The explosion suddenly hit when Dubovitska was walking into her room on the second floor. Air raid sirens hadn’t been working for days.
The blast was so powerful that it threw her at the wall. She hit her face and injured her back, but says she didn’t feel the pain at that moment.
All she could think about was her kids. Dubovitska could neither see nor breathe after the explosion because of all the dust in the air. She heard her son Artem screaming not far from her, but the younger Anastasia was nowhere to be seen.
She began looking for her daughter. It took her about 20 minutes to find Anastasia, who was covered in dust and was hard to identify at first.
Dubovitska ran back upstairs to grab her documents before fleeing the theater.
With them she took a young boy named Nazar, whom she found alone in the building while looking for her daughter Anastasia.
She saw many people lying on the floor. She doesn’t know whether they were alive or not.
As soon as they stepped out of the ruined theater, the four of them ran as fast as they could. Dubovitska was afraid to stop because Russians continued to shell the city.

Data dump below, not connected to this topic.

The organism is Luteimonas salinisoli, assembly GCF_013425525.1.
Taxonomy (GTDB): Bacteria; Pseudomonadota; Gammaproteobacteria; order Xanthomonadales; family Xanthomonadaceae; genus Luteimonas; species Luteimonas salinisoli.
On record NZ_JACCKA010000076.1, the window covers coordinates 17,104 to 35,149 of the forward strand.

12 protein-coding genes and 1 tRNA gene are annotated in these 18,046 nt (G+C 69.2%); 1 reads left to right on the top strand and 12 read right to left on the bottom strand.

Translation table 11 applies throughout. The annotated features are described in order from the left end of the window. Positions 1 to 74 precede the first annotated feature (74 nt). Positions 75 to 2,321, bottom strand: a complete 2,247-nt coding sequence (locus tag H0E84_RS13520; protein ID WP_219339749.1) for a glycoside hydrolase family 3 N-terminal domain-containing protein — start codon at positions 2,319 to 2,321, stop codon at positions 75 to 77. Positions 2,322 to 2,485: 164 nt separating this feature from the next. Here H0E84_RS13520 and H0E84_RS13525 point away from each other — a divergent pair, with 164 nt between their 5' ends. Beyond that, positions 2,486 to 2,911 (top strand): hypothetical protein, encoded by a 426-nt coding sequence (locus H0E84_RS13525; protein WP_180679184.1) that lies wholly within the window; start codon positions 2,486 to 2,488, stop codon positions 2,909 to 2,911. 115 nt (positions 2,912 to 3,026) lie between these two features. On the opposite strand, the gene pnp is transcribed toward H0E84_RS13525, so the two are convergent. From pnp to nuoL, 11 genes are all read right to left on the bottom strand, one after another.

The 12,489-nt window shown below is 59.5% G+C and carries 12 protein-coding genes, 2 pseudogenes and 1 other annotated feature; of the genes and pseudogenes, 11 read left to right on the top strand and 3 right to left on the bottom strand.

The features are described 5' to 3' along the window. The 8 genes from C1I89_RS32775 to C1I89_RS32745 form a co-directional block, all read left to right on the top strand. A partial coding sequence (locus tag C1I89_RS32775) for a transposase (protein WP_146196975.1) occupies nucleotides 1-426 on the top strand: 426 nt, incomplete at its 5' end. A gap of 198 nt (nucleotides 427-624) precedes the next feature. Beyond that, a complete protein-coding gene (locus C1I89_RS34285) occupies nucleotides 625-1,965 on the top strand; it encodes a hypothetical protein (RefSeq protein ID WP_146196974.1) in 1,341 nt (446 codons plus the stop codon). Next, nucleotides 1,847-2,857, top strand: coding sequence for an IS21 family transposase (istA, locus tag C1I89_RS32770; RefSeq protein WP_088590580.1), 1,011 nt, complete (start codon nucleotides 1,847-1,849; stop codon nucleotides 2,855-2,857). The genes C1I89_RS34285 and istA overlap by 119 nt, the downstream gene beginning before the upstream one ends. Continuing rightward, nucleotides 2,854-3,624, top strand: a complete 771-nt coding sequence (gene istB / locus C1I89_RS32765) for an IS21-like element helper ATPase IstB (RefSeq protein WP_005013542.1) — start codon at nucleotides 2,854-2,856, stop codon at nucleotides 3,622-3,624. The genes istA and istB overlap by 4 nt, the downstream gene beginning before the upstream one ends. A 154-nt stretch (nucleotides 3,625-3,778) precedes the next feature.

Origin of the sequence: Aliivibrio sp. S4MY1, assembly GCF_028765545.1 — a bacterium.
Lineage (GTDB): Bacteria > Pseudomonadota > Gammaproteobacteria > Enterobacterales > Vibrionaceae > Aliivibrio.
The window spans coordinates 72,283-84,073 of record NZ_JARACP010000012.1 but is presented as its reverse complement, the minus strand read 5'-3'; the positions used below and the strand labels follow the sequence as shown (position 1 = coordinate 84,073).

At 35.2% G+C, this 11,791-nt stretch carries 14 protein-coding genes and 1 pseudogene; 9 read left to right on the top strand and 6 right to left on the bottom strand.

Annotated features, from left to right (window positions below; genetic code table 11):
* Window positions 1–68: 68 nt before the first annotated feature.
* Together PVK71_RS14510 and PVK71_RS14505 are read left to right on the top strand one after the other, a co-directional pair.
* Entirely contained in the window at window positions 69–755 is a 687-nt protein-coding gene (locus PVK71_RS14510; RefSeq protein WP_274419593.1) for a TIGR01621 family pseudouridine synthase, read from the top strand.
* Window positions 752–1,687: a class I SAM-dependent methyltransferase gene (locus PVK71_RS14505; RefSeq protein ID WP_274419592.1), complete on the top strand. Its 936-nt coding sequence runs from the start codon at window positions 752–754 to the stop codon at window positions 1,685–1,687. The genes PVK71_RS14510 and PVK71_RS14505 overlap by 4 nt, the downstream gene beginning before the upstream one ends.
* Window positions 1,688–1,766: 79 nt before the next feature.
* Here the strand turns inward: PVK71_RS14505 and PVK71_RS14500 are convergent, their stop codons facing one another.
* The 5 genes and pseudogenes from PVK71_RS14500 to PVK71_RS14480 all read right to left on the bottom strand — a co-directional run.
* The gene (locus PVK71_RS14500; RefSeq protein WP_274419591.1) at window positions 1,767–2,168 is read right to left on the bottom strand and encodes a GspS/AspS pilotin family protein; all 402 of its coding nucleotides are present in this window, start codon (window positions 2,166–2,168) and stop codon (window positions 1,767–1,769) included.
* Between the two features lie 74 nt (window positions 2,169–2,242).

Leaving Nazar with the few rescue officers that were present near the site, Dubovitska and her two children took shelter at a school nearby.
After spending a week there, a woman she met at the shelter agreed to take Dubovitska's family to Nikolske in Donetsk Oblast. There, Dubrovitskaya reunited with her husband, who was working in Poland when the war started.
They soon moved to Lviv, a regional capital in western Ukraine that welcomed many internally displaced people.
Though she spoke with a calm tone throughout the interview, Dubovitska was visibly in pain when talking about Russia’s destruction of her hometown.
“Why did they particularly choose to bombard Mariupol?” she heightened her tone as she asked the question, and immediately offered an answer: “It was entertainment for them.”
Though born in Crimea, a Ukrainian peninsula occupied by Russia since 2014, she had lived the majority of her life in Mariupol. This was where she met her husband and got married, had kids and made many memories.
Dubovitska's children haven’t been able to sleep normally since surviving the attack in Mariupol.
What happened on March 16 was a shock for two-year-old Anastasia, who was injured during the explosion, Dubovitska said. It took her daughter days to start talking again.
Seeing blood-covered bodies was a shock to her six-year-old son Artem as well.
For Dubovitska, wrapping her head around Russia’s cruelty was no easier.
“I just cried and couldn’t understand how this all happened,” she said.